Anita Heiss: an advocate for Indigenous literature Reply

by Emma Froggatt

Anita Heiss Lori Parish by Emma Froggatt -(1)

Anita Heiss (right) and Lori Parish, manager of Indigenous Student Services at Jumbunna, celebrate NAIDOC Week. Image: Emma Froggatt

Writing Indigenous issues into the forefront of Australian and literary culture is what’s on the agenda for writer and social commentator Dr Anita Heiss, the guest speaker at the Women@UTS event marking NAIDOC Week 2014.

A prolific author of non-fiction, historical fiction, poetry, travel writing and women’s fiction, Dr Heiss combines her passion for indigenous literacy, rights and reconciliation with her work in the literary and academic field.

An adjunct professor at Jumbunna Indigenous House of Learning, at the University of Technology, Sydney, she is an advocate for Indigenous literature.

She said NAIDOC Week is about celebrating and showcasing all that is wonderful, successful and joyful in the Indigenous community over a week.

“It’s a way of engaging non-Indigenous Australians in non-confrontational and non-challenging ways. And showing them how we contribute everyday to Australian society.”

Engaging the attention of non-Indigenous Australians is already something Dr Heiss does, having written 13 books on a range of topics from her home in “upper Matraville.”

Speaking about her latest book Tiddas, she said she was inspired to write about women “just like herself”.

“I was reading fantastic literature by the likes of Debra Adelaide, Kathryn Heyman, Rosie Scott…fantastic Australian authors with strong social justice platforms…but I never saw women like me on the page. I never saw women, the women I went to university with, the women who are now deputy commissioners of public service commissions, who are now running law firms, or governing indigenous bodies.”

Despite the large number of Indigenous people in living in urban centres, Anita Heiss said one would never know it from reading Australian literature or reading the newspaper.

“So I wanted to put us on the Australian literary landscape in a completely different way,” she said.

And she has done exactly that. She has done this through what has been sardonically dubbed by Koori Radio as a new genre of literature, “choc-lit”.

Anita Heiss writes “choc-lit” because she wants to connect with women with normal jobs, who catch buses and trains, who lie on the beach and read books. Women who “may never have read a book by an Aboriginal woman before”, who “may never have had a conversation or a cuppa with an Aboriginal women before”.

She wanted to reach these women. And she did that by looking at what women have in common.

“We fall in love, we fall out of love,” she said. “We fear rejection, we get a spring in our step when someone fancies us. We feel grief. We feel sympathy. We have joy, fear – all those things.”

Indeed, these things, as she said, have nothing to do with black and white, white and white, rich and poor.

Anita Heiss believed that if she could write a story about relationships, about falling in love, about the journey of relationships, then she could weave into those stories the issues she is passionate about, issues such as Aboriginal literacy, black deaths in custody, human rights, infringements, Indigenous artistic protocols,” subjects Australians should be concerned about.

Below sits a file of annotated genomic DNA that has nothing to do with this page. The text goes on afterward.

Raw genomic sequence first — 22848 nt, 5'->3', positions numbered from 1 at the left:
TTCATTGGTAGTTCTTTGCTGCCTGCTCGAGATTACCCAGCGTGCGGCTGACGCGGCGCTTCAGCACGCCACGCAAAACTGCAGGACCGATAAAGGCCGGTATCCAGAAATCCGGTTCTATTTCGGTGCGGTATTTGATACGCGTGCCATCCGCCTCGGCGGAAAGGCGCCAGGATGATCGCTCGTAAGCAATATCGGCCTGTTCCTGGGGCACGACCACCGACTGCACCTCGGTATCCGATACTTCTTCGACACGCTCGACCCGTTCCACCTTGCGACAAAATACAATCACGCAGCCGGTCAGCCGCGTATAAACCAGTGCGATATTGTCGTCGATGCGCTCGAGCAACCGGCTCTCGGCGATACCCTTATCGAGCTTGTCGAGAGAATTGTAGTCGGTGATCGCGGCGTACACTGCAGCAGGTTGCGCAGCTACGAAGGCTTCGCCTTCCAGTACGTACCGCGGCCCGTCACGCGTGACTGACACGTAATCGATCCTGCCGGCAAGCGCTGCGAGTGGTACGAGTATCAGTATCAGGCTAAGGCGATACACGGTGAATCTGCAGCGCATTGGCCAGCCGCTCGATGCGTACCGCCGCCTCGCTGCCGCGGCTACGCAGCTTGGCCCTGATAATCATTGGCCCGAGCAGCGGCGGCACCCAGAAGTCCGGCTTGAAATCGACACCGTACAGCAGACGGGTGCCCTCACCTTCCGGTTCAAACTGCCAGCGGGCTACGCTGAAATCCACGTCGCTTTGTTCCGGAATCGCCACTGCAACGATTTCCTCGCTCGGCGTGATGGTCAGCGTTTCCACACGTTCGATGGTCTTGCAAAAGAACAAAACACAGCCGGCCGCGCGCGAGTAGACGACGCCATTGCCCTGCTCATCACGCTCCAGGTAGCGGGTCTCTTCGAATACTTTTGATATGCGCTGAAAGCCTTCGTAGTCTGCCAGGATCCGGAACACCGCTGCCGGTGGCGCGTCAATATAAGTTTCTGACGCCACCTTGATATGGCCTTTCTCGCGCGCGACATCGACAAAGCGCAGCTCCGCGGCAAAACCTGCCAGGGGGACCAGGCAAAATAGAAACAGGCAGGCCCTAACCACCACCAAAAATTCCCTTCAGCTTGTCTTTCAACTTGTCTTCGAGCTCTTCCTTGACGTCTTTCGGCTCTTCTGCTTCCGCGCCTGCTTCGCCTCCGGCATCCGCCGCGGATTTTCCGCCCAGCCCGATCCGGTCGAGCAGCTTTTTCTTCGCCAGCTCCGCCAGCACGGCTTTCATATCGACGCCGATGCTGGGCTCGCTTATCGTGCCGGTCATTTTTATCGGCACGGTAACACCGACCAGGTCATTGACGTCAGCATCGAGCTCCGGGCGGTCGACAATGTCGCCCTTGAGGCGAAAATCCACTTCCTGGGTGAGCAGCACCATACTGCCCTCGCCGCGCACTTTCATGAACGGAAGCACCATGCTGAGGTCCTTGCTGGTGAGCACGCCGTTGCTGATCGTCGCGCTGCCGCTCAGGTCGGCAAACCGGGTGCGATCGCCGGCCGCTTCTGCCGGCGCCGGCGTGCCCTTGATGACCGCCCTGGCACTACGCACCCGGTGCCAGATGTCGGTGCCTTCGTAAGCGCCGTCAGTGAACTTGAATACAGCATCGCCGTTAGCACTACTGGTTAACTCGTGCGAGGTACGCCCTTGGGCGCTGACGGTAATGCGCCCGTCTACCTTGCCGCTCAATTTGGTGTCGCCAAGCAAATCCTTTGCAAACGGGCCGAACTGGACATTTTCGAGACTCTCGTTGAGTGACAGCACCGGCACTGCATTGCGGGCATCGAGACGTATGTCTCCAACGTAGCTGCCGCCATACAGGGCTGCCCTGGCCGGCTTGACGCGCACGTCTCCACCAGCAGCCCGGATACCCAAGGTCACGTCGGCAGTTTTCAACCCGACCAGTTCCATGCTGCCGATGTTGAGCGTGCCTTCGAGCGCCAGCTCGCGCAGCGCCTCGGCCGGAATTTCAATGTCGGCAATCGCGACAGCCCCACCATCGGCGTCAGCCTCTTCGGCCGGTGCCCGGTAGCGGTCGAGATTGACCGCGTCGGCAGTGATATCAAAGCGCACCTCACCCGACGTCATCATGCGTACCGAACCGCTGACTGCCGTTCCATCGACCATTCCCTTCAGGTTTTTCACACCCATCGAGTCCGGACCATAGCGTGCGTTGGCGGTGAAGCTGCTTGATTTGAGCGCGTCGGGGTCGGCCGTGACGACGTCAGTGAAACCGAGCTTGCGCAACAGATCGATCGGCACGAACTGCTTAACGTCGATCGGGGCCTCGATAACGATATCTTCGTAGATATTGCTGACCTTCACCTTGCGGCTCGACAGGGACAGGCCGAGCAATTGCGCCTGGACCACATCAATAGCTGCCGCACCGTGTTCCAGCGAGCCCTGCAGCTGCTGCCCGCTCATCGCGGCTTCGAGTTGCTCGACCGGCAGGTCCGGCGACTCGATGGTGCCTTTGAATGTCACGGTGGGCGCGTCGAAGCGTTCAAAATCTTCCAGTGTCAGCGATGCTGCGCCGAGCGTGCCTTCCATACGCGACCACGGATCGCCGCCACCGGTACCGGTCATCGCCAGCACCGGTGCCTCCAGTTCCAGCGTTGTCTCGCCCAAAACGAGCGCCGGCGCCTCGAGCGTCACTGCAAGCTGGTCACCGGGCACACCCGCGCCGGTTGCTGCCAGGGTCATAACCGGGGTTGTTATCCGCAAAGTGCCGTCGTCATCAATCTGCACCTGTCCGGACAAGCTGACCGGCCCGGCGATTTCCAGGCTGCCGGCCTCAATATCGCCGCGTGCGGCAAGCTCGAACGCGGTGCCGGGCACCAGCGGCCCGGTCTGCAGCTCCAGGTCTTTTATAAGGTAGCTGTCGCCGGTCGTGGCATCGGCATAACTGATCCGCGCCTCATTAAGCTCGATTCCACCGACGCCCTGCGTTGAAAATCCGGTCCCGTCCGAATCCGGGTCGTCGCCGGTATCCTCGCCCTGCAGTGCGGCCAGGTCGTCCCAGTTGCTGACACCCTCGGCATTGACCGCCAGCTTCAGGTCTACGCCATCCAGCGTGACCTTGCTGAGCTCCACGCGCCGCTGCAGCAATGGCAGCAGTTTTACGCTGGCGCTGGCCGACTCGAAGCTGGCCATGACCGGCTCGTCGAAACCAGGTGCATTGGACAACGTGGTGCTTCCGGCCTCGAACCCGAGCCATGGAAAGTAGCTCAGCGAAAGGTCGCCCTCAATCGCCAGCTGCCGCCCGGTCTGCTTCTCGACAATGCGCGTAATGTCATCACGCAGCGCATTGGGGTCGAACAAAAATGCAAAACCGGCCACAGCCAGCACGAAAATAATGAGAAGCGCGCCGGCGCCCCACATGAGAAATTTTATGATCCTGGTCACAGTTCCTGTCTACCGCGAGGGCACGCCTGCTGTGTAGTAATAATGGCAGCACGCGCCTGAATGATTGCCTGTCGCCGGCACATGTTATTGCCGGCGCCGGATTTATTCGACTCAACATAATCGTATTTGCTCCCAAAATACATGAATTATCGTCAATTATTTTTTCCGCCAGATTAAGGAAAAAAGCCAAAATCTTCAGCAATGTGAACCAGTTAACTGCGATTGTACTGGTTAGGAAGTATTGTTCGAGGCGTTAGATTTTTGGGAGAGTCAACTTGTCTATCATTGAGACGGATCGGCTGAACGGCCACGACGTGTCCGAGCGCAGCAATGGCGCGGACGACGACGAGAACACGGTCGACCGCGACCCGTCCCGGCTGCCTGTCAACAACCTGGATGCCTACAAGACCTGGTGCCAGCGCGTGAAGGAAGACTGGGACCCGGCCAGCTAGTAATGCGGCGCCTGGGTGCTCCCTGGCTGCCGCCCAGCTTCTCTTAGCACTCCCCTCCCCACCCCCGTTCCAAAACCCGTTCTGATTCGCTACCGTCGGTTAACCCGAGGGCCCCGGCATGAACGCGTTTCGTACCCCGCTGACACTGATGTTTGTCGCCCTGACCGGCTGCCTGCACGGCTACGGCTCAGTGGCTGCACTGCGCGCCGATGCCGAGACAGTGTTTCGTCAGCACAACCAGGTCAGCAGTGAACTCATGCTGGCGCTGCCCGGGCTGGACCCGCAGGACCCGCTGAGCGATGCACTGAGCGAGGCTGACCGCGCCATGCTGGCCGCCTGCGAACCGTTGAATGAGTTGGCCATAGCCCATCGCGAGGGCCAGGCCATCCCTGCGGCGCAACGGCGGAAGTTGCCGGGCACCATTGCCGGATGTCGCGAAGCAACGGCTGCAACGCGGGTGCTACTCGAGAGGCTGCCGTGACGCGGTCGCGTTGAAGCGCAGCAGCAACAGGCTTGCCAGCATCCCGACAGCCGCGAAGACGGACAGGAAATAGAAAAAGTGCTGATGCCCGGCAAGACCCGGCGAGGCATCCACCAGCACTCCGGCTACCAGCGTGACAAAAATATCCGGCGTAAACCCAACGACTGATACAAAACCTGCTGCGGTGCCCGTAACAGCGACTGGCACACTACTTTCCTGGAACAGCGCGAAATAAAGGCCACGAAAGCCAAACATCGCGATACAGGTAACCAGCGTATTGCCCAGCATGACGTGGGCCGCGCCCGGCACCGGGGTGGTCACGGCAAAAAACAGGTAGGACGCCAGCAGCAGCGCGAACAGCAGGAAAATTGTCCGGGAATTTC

So through four different novels, she has discussed the issues that are close to her heart.

Her book Tiddas evokes the 1990s three piece all-girl folk band of the same name (tiddas means ‘sister’) comprised of Gunditjmara woman Amy Saunders, Yorta Yorta woman Lou Bennett, and Sally Dastey.

“They wrote beautiful music that ranged from talking about positive affirmations for everyday to black deaths in custody and so forth,” Dr Heiss said.

Her book is about the journey of friendship between five women who were all born and raised in Mudgee and who all end up in Brisbane re-connected in a book club. The book club is named VIXEN, named after the five initial letters of each of the characters names: Veronica, Isabella, Xanthe, Ellen and Nadene.
They read such books as Legacy (Larissa Behrendt), Butterfly Song (Terri Janke), Auntie Rita (Jackie Huggins), My Hundred Lovers (Susan Johnson) and The Tall Man (Chloe Hooper).

Two of the five characters are non-Indigenous, reminiscent of the author’s own friendship circles that are, she said, diverse and “embedded with people from all over the world”. Each woman faces her own challenges – job loss, identity discovery, unplanned pregnancy, a desperate quest for IVF, marital breakdown, career development, and substance. They each also celebrate personal success.

Dr Heiss said she is thrilled to see her books at airports, and have 20-year-old girls emailing her saying that they loved reading her book Finding Mr Right, having never read a book before.

Referring to her young adults’ fiction, she said, “I write because I want to put those kids on the map.” She explains they need to see themselves on the page. She needs to showcase and celebrate them.

In the spirit of NAIDOC week and commemorating the contribution of Indigenous communities, Professor Michael McDaniel, the Director of Jumbunna, ended the Women@UTS event with a call to action.

He said the first thing non-Indigenous people can do in the spirit of NAIDOC Week, is “inform themselves and gain knowledge of Indigenous communities”.

“The reality and sadness is that many Australians haven’t grown up with an Aboriginal person [in their close community], which means that the engagement needs to be proactive.”


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